Bird reproduction has also been affected by the sounds of highway or airplane traffic.  Researchers have found that male birds living near such loud noises cannot hear their own songs or those of their rivals and, in a few generations, begin singing songs so different from their instinctive ones that other males do not respond, nor do females, preventing reproduction.  Frogs living near highways have also been found to lose their natural calls in the din of traffic noise.  It is not known whether these animals have suffered hearing damage or are simply unable to hear fellow creatures over the din. Much of the noise created by human machines could be reduced or eliminated with muffling devices.  Design of machines that will not interfere with animal communication should become a priority. 
 
Activities
o  Listen to recordings, such as “Music of the Birds,listed below.  Visit websites that play animal sounds and songs.  One, intended for visually-impaired people, plays bird songs: www.nhest.org; and www.naturesongs.com has many types of natural music.  The largest collection of natural sounds in the world is at the Macaulay Library of Natural Sounds at the Cornell Laboratory of Ornithology (www.birds.cornell.edu).  It has 150,000 recordings.  The British Library's national sound archive has more than 130,000 recordings: www.bl.uk/collections/sound-archive/wild.html).  The Nature Sounds Society website (www.naturesounds.org) gives information on other sites.  For an academic approach, consult the site of the World Forum for Acoustic Ecology: interact.uoregon.edu/MediaLit/wfae/home/.  Watch wildlife films that include songs and calls, especially those of threatened and endangered species, such as birds of paradise, whales, wolves and elephants (see list below and Video section).  Write an essay on the songs of one group of species, such as whales, or a particular species, describing the variety of the songs or calls.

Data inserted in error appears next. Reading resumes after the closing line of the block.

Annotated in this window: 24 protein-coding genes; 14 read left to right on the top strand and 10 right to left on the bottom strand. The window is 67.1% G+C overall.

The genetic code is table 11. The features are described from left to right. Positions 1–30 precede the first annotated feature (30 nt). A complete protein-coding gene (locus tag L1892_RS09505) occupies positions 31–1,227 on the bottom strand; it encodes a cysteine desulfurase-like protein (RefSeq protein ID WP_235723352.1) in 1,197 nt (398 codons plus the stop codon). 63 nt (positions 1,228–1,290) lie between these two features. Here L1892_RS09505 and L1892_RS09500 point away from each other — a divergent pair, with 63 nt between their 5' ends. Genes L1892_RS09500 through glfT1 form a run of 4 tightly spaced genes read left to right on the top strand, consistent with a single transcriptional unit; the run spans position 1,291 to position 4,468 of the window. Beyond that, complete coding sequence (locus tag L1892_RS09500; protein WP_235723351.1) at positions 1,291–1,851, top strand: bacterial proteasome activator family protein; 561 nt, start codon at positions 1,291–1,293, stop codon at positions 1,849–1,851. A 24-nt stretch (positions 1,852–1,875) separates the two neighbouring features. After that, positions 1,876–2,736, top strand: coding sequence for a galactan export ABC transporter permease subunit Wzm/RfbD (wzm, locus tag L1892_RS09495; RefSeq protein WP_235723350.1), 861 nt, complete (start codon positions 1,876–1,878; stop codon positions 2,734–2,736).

o  Compare the wildlife sounds heard in environments far from highways and airports with those near them.  Take walks in several types of habitats with experts who can identify wildlife sounds, such as frog chirps and croaks, bird songs and insect noises.  Tape record the sounds heard and count the number of species in a quiet habitat versus those heard near a busy highway or airplane flight path.  Note that each species' song can be heard in normal conditions because of its own frequency and rhythm.  Discuss the effect of noise on these species, and describe the various calls heard without interference.